A writer sulks, stumped Then computers take control And, the job is done
This haiku—a traditional Japanese poem composed of five syllables, followed by seven, then five again—was written by a human (me). But, what if it wasn’t?
In the 21st century, the chasm between what’s creatively possible for humans (with free-thinking minds that stretch and morph infinitely) versus what’s possible for machines (which once only knew what was programmed by human hands) is narrowing at lightning speed. Now, that convergence is thrown into stark relief by a study out of Kyoto, Japan, which compared the artistry of haikus crafted by master poets to those scrawled by artificial intelligence—and found no difference in perception.
However, it did find that humans are wont to dismiss art generated by AI, in phenomenal behavior dubbed “algorithm aversion.”
In the study, humans rated haikus on their beauty and wit, unaware of whether they were written by humans or generated by a computer. (Their ignorance was purposefully orchestrated, of course.) In total, 385 participants reviewed 80 poems, half of which were written by professional poets and half of which were written by AI. Of the 40 AI-generated poems, half were independent of human intervention—dubbed “human out of the loop”—and half involved supervision from humans who had the power to tweak algorithms in a feedback system, or “human in the loop.”
As it turned out, the magic of human touch seemed to be a myth, indiscernible to most. “It was interesting that the evaluators found it challenging to distinguish between the haiku penned by humans and those generated by AI,” said Yoshiyuki Ueda, a professor at the Kyoto University Institute for the Future of Human and Society and lead author of the study. The verses written purely by humans received similar scores to those written solely by algorithms.
Notably, the crops of poems that won the most praise for their beauty were produced by AIs and humans together, with readers calling the haikus “inspiring,” “aesthetic,” and “fascinating.” According to Ueda, this could mean a Renaissance of blossoming creativity if humans collaborate with AI, using it to take art to new realms.
But that dream faces a harsh reality.
Computers are widely revered for their exacting calculations—their human-crushing prowess at crunching numbers and raw data, analyzing millions, even billions of theoretical outcomes in the blink of an eye—which has launched them into the frontiers of fields like science and mathematics. But in the lofty world of fine arts, many still scoff that algorithms could never summit the imaginative peaks of the human brain.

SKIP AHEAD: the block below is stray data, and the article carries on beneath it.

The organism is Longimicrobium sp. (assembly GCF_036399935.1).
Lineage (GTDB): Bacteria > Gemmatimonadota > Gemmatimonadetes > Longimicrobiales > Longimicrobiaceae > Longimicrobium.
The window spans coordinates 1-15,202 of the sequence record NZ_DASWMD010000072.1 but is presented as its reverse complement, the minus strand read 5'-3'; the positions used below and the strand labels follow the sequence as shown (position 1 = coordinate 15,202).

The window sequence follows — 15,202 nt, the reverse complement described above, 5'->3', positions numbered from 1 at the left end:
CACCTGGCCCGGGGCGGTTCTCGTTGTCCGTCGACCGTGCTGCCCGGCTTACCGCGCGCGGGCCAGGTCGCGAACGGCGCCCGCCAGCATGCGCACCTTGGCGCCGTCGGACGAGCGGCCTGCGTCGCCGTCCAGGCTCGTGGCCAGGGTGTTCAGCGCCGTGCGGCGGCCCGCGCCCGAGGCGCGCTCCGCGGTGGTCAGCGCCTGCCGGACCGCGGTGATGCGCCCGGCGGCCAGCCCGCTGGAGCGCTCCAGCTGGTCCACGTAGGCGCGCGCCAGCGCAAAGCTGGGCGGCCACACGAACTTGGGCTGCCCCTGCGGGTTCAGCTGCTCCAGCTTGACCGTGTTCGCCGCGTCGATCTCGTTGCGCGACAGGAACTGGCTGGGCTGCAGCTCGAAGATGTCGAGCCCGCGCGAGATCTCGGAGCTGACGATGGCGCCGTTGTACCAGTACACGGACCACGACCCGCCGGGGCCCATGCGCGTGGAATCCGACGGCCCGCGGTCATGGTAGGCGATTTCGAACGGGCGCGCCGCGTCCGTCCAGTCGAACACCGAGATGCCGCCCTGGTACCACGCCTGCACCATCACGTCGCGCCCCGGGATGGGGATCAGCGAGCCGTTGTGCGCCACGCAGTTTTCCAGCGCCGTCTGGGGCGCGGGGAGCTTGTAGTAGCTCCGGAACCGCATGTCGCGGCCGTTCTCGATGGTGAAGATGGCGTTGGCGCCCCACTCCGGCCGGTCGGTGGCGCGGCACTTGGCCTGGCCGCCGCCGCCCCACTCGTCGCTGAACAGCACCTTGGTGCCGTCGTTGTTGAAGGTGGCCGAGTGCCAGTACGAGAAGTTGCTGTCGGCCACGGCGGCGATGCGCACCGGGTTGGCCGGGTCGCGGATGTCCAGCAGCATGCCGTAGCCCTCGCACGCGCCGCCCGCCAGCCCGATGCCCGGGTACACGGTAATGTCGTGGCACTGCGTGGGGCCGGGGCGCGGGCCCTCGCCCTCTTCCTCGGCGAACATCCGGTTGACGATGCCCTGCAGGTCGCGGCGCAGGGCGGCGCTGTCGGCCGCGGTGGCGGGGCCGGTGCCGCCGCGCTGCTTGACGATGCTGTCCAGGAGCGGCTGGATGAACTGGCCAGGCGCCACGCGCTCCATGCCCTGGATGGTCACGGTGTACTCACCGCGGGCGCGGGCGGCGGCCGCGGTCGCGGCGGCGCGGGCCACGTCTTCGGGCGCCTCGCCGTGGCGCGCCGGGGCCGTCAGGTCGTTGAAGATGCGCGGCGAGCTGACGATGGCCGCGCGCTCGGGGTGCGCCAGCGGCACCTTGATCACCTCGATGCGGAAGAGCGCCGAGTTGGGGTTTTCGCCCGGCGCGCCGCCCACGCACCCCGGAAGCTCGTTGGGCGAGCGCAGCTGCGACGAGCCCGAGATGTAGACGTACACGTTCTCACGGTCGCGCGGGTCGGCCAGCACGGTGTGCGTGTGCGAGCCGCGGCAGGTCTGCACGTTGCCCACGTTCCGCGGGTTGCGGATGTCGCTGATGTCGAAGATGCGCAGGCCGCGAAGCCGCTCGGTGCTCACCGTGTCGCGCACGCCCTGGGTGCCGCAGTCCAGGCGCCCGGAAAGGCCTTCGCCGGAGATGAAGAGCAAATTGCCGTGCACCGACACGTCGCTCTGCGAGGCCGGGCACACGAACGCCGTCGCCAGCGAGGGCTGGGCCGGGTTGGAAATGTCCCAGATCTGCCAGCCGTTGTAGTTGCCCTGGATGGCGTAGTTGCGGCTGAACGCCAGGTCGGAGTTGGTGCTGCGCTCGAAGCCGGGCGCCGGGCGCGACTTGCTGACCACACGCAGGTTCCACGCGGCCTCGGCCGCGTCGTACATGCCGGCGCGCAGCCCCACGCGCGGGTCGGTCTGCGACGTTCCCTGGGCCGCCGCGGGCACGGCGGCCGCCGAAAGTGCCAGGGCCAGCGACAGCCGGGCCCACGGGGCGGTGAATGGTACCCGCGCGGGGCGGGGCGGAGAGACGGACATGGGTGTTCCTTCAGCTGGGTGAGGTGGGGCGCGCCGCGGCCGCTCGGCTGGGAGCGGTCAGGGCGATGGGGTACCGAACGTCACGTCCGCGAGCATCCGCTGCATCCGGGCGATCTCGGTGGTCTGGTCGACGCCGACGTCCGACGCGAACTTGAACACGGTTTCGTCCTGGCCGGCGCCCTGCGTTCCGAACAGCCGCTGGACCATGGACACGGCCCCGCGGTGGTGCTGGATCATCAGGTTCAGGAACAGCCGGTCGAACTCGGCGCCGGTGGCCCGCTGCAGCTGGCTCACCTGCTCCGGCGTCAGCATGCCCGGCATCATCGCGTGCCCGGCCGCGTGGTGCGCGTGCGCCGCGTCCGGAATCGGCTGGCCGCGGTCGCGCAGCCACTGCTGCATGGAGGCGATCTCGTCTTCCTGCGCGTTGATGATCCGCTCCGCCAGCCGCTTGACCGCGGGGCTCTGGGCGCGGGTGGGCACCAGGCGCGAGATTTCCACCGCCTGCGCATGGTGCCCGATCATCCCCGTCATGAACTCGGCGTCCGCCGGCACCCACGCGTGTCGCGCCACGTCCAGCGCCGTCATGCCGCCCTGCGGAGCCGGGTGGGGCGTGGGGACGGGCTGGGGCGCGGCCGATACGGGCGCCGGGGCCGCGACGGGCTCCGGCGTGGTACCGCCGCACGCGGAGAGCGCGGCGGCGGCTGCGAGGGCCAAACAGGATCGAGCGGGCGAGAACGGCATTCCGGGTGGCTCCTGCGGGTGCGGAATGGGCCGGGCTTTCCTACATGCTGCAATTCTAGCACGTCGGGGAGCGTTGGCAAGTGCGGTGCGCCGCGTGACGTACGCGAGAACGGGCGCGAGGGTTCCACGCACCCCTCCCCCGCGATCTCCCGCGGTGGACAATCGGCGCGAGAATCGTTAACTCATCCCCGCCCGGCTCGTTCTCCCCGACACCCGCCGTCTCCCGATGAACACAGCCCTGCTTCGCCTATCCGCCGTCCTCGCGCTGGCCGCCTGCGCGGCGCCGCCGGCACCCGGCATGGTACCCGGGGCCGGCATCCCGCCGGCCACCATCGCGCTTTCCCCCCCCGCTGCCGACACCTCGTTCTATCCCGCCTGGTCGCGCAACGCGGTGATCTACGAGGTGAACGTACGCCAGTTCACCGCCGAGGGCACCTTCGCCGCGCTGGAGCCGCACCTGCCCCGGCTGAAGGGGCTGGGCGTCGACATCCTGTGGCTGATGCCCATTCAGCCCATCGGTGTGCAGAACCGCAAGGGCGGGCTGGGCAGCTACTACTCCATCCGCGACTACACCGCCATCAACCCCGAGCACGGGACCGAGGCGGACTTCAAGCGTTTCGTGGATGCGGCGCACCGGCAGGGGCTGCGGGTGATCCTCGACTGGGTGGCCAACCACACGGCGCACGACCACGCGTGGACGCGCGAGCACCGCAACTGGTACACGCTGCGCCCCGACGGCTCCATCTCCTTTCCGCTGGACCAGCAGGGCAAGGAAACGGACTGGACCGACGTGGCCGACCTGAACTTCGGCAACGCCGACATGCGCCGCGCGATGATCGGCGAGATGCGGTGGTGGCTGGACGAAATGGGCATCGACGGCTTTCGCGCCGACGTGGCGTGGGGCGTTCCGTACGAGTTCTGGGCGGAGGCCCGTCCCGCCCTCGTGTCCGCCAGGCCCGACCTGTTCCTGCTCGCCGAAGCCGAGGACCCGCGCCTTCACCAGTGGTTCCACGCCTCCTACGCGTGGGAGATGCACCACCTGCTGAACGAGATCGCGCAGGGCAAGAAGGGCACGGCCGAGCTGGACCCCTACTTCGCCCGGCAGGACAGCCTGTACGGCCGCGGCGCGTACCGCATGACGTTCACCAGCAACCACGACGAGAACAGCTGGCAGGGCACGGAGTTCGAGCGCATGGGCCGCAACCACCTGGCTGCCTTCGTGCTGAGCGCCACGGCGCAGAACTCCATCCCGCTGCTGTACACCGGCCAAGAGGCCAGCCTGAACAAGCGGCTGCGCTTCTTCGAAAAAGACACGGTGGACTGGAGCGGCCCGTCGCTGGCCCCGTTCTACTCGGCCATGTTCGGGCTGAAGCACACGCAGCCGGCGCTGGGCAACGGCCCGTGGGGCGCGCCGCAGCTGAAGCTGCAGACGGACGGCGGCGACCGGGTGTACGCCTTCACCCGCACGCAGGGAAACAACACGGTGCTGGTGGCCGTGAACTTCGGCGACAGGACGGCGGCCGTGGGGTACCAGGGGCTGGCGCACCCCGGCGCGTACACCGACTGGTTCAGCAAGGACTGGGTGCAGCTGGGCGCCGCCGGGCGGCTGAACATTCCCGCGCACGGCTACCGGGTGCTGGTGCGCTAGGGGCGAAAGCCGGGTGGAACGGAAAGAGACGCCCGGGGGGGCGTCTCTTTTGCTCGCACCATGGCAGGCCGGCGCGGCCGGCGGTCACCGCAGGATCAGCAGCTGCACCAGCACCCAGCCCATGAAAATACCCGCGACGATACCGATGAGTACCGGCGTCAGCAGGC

Even as astonishing AIs such as OpenAI’s DALL-E 2 have generated mesmerizing works of art that recall the brush strokes of classic painters like Van Gogh, Monet, and Picasso, the emotion behind those works feels murkier, hidden by shades of gray. And their reception among humans has been tinged with a persistent unease. In 2018, when an AI-generated piece sold for a record-setting $432,500 at Christie’s auction house, people were flabbergasted.
It’s illustrative of algorithm aversion, a negative bias harbored by humans, which also seeped its way into Ueda’s study. In their reviews, participants were asked to mark whether they believed each poem to be written by a human or a computer. A pattern emerged: Participants were more critical of those thought to be AI-generated. “[Readers] were supposed to be unbiased but instead became influenced by a kind of reverse psychology,” said Ueda. “In other words, they tended to unconsciously give lower scores.”
Regardless, the AIs of Ueda’s study seemed to pass the Turing test, a famous measure of a machine’s capacity to mimic human behavior. But despite their flying colors, it’s worth noting that haikus are the world’s shortest form of poetry—which, for an AI trying to fool a human, might downscale the canvas where errors can show through.
Even so, the AIs’ command of the technical aspects of haikus, and ability to weave a consistent theme with just a few sparse syllables, is a feat to behold. What could be on the horizon? If we welcome it, we will find out.
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